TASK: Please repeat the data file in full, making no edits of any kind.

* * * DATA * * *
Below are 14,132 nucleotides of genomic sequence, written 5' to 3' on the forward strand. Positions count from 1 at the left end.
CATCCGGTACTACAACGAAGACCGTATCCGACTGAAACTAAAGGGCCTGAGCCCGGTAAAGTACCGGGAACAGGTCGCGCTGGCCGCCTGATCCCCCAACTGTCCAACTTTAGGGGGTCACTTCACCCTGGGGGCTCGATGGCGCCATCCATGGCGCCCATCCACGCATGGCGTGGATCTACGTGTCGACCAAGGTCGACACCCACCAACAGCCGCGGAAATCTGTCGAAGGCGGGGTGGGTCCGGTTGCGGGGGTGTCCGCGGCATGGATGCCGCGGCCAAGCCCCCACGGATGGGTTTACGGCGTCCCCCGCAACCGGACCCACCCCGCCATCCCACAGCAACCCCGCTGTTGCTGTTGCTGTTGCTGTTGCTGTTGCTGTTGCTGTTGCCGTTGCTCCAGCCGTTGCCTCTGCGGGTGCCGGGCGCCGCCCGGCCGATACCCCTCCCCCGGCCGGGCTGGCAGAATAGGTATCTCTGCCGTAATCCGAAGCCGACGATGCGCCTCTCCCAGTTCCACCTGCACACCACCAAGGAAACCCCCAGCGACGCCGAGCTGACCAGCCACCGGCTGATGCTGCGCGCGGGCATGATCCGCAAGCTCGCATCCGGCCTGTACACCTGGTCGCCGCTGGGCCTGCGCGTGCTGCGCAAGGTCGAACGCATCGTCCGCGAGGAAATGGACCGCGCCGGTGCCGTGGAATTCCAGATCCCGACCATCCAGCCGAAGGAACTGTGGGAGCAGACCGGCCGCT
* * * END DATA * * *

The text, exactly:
Below are 14,132 nucleotides of genomic sequence, written 5' to 3' on the forward strand. Positions count from 1 at the left end.
CATCCGGTACTACAACGAAGACCGTATCCGACTGAAACTAAAGGGCCTGAGCCCGGTAAAGTACCGGGAACAGGTCGCGCTGGCCGCCTGATCCCCCAACTGTCCAACTTTAGGGGGTCACTTCACCCTGGGGGCTCGATGGCGCCATCCATGGCGCCCATCCACGCATGGCGTGGATCTACGTGTCGACCAAGGTCGACACCCACCAACAGCCGCGGAAATCTGTCGAAGGCGGGGTGGGTCCGGTTGCGGGGGTGTCCGCGGCATGGATGCCGCGGCCAAGCCCCCACGGATGGGTTTACGGCGTCCCCCGCAACCGGACCCACCCCGCCATCCCACAGCAACCCCGCTGTTGCTGTTGCTGTTGCTGTTGCTGTTGCTGTTGCTGTTGCCGTTGCTCCAGCCGTTGCCTCTGCGGGTGCCGGGCGCCGCCCGGCCGATACCCCTCCCCCGGCCGGGCTGGCAGAATAGGTATCTCTGCCGTAATCCGAAGCCGACGATGCGCCTCTCCCAGTTCCACCTGCACACCACCAAGGAAACCCCCAGCGACGCCGAGCTGACCAGCCACCGGCTGATGCTGCGCGCGGGCATGATCCGCAAGCTCGCATCCGGCCTGTACACCTGGTCGCCGCTGGGCCTGCGCGTGCTGCGCAAGGTCGAACGCATCGTCCGCGAGGAAATGGACCGCGCCGGTGCCGTGGAATTCCAGATCCCGACCATCCAGCCGAAGGAACTGTGGGAGCAGACCGGCCGCT